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Neem Oil As Organic Insecticide


Picture of neem oil.

A bottle of 70% Neem Oil.

David Beaulieu

Plant Taxonomy:

Plant taxonomy classifies the trees from which Neem oil is derived as Azadirachta indica A. Juss.

Plant Type:

The tree from which this organic insecticide comes is a broadleaf evergreen that is indigenous to India.

What Is Neem Oil?:

Neem oil is pressed out of the seeds obtained from neem trees. In addition to its use as an organic insecticide spray, it has been used medicinally and in the cosmetics industry. One purveyor of the product (Dyna-Gro) explains how it works as an organic insecticide as follows: "It disrupts insects' hormonal balance so they die before they molt to the next life stage."

How Does It Work?:


The National Pesticide Information Center states, "Neem oil is made of many components. Azadirachtin is the most active. It reduces insect feeding and acts as a repellent. It also interferes with insect hormone systems, making it harder for insects to grow and lay eggs."

According to the EPA, "Azadirachtin acts in the following ways: It deters certain insects, such as locusts, from feeding and it interferes with the normal life cycle of insects, including feeding, molting, mating, and egg laying." Just how much Azadirachtin a product you buy off the shelf contains is not, however, always readily apparent (the label may refer to "other ingredients," then fail to specify).


Organic Insecticide: Pests Killed or Repelled:

This organic insecticide kills some pests (after they've eaten leaves sprayed with it), while it repels others with its strong smell. The product is used to control many pests, including whitefly, aphids, Japanese beetles, moth larvae, scale and spider mites. Because it kills mites -- which aren't insects but, instead, related to spiders and ticks -- it is listed as a "miticide." Sprays containing clarified hydrophobic extract of neem oil are also used as fungicides against rust, black spot, mildew, leaf spot, scab, anthracnose, blight and botrytis.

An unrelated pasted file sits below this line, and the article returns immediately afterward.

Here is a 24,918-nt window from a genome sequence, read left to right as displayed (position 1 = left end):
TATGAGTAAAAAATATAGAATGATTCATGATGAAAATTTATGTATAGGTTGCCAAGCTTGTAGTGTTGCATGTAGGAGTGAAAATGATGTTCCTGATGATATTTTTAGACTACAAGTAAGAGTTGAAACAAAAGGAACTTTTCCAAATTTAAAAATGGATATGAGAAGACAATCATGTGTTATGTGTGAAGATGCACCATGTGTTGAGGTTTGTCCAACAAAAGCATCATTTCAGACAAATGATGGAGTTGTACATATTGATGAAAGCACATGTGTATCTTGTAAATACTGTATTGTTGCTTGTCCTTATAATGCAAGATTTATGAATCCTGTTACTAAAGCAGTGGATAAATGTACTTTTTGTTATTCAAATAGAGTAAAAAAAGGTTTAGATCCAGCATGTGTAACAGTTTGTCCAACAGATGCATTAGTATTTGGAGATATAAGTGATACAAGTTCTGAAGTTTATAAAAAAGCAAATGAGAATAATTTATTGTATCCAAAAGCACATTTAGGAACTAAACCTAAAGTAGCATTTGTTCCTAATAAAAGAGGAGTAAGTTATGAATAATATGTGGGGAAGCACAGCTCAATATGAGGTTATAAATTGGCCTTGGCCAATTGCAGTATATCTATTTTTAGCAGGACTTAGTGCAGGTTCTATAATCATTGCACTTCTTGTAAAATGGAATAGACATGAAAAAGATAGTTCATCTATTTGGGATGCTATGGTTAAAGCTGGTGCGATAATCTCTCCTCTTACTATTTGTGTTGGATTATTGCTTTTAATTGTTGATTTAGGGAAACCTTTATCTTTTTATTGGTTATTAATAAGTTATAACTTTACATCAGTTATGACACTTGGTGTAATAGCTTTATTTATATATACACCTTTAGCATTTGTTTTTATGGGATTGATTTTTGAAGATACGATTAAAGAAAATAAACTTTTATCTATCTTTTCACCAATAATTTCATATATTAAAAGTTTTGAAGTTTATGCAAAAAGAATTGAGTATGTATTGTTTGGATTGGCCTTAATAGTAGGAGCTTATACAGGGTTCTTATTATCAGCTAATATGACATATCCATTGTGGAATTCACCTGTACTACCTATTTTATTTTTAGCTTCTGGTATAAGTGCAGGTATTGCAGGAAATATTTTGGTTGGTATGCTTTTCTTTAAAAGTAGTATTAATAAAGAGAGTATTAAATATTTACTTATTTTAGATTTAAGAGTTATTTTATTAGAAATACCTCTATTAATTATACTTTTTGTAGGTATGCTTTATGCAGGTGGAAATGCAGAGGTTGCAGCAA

Organic Insecticide: How to Apply:

According to the people who sell the specific product that I tested ("70% Neem Oil"), "Mix 70% Neem Oil at the rate of 2 tablespoons (1 ounce) per gallon of water. Thoroughly mix solution and spray all plant surfaces (including undersides of leaves) until completely wet." Garden Gorilla puts out the easiest garden sprayer to use that I've tested so far.

Organic Insecticide: When to Apply:

When applied as a preventative, neem oil should be applied on a 7 to 14 day schedule, say the manufacturers of 70% Neem Oil. To control a pest or disease already present, they recommend an application of neem oil on a 7 day schedule.

Benefits of Neem Oil for Pest Control:

Besides being an organic insecticide, using this product allows you to target pests, specifically, as opposed to beneficial insects (e.g., bees and lady bugs). By definition, "pests" are the insects eating your plants, and this product, properly applied, kills an insect only if it ingests the sprayed foliage (bees and lady bugs don't eat plant leaves).

Origin of the Name:

Neem oil and the tree from which it is derived are so called from the from Sanskrit, nimba.

A Success Story -- And a Failure:


One day in May this year, I noticed that the ninebark shrub I had just planted the prior fall was covered with aphids. I sprayed 70% Neem Oil on the foliage (following the mixing directions cited above) every 7 days for 3 weeks, after which period I found no more aphids on the plant.

In July, however, I had less success using the same product to fight a pest invasion. Upon finding whitefly on my black hollyhock, I began treating the plant with Neem oil. I can't honestly say that the organic herbicide was of much help in dealing with my whitefly problem.


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